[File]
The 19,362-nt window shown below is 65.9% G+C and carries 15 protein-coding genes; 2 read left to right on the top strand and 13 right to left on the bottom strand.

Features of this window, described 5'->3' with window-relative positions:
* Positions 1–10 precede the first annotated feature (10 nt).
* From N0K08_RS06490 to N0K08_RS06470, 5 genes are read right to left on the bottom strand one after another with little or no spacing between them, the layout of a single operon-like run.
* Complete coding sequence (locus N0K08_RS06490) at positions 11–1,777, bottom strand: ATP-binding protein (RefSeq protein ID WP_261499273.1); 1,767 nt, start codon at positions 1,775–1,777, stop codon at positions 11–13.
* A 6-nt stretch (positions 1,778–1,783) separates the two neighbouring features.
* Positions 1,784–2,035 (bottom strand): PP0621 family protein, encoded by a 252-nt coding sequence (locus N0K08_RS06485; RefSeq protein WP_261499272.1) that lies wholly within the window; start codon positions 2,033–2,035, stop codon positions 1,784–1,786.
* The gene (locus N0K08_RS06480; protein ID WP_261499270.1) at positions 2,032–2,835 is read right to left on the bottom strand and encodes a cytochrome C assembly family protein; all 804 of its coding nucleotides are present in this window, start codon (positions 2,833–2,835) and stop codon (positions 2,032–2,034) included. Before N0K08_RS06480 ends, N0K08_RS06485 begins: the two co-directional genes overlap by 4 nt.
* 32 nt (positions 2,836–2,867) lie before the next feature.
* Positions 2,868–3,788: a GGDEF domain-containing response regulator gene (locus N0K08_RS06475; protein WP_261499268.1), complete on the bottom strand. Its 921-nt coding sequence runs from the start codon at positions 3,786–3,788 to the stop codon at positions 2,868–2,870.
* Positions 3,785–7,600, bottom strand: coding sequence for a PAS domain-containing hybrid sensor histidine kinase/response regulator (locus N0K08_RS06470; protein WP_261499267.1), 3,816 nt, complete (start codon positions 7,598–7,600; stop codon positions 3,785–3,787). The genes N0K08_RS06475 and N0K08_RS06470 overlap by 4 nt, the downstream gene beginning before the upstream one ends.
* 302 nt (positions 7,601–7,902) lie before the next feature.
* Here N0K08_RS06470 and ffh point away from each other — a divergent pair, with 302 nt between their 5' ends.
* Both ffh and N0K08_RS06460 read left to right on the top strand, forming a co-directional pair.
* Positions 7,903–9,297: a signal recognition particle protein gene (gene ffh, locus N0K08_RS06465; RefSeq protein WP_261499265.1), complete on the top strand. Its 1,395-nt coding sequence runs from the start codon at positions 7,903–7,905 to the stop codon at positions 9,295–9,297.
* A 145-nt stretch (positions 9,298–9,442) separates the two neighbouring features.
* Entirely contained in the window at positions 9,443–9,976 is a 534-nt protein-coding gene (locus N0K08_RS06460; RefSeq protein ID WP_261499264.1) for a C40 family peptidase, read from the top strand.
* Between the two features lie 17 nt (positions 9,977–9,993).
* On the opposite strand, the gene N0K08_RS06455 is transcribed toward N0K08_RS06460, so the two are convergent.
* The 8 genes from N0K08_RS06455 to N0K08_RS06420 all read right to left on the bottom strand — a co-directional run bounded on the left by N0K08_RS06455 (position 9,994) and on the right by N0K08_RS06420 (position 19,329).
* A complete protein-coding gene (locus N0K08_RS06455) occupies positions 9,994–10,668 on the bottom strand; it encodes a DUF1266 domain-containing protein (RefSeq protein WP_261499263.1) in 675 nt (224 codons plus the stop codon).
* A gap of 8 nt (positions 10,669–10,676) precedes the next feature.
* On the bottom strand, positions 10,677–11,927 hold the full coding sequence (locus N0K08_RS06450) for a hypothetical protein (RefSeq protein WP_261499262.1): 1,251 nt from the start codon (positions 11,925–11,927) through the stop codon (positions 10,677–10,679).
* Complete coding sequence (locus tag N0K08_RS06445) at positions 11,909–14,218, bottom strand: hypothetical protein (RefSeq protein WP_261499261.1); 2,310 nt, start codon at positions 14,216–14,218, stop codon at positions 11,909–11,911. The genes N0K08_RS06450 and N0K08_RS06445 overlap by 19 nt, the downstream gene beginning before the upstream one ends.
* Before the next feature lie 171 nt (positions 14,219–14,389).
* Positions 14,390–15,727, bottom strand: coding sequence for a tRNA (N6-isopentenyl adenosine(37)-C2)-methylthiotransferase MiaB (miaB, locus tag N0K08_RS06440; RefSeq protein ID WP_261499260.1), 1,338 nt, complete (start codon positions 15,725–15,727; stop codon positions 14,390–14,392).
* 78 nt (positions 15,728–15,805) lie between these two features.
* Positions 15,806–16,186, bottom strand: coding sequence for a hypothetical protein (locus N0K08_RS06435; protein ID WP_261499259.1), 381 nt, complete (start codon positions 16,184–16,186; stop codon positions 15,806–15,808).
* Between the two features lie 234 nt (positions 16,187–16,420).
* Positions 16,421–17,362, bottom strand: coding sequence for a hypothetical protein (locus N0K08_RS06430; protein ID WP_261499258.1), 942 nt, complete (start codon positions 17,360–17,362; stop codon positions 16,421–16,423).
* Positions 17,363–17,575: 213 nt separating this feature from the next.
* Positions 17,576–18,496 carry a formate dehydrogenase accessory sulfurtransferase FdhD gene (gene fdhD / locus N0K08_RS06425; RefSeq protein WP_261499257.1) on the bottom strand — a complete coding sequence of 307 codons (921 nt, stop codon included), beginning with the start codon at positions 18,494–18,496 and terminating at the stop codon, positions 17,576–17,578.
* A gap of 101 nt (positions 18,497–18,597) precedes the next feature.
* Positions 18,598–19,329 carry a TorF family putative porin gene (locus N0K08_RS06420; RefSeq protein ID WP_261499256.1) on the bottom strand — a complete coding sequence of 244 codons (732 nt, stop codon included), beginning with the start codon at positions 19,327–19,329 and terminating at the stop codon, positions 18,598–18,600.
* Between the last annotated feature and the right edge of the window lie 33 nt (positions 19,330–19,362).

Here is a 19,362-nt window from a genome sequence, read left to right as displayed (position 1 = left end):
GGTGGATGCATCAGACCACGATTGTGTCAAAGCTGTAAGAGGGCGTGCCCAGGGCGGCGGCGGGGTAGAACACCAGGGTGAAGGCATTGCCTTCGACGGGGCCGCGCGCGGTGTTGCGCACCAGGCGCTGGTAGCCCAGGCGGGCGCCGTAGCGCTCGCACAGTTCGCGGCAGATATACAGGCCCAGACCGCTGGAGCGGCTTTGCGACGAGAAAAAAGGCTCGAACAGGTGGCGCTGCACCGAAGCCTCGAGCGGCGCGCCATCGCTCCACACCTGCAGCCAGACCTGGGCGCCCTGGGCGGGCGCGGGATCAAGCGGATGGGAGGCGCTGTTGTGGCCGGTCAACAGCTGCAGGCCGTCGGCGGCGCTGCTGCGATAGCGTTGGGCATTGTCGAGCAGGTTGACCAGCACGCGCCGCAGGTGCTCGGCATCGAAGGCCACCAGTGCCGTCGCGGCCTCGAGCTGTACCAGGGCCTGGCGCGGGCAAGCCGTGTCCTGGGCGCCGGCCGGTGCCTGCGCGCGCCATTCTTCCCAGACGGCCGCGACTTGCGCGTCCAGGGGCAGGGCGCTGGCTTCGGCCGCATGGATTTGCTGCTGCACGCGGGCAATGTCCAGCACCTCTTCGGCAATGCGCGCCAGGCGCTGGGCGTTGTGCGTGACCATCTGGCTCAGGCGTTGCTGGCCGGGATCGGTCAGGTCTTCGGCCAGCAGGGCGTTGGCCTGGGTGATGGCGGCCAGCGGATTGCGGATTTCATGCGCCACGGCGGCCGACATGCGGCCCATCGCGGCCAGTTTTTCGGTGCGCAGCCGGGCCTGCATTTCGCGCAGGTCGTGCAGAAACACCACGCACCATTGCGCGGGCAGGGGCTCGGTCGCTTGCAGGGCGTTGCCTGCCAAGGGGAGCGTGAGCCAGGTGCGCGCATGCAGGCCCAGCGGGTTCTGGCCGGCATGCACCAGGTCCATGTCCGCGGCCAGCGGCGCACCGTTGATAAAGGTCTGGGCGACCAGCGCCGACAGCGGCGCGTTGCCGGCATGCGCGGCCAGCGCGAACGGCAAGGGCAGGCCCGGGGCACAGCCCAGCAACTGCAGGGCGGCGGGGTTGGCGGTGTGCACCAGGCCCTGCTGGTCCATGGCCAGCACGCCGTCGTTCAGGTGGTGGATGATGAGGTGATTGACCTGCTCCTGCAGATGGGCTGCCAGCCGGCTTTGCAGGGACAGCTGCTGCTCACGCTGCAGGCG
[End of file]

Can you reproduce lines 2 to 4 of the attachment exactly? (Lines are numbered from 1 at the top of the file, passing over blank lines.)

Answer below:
Features of this window, described 5'->3' with window-relative positions:
* Positions 1–10 precede the first annotated feature (10 nt).
* From N0K08_RS06490 to N0K08_RS06470, 5 genes are read right to left on the bottom strand one after another with little or no spacing between them, the layout of a single operon-like run.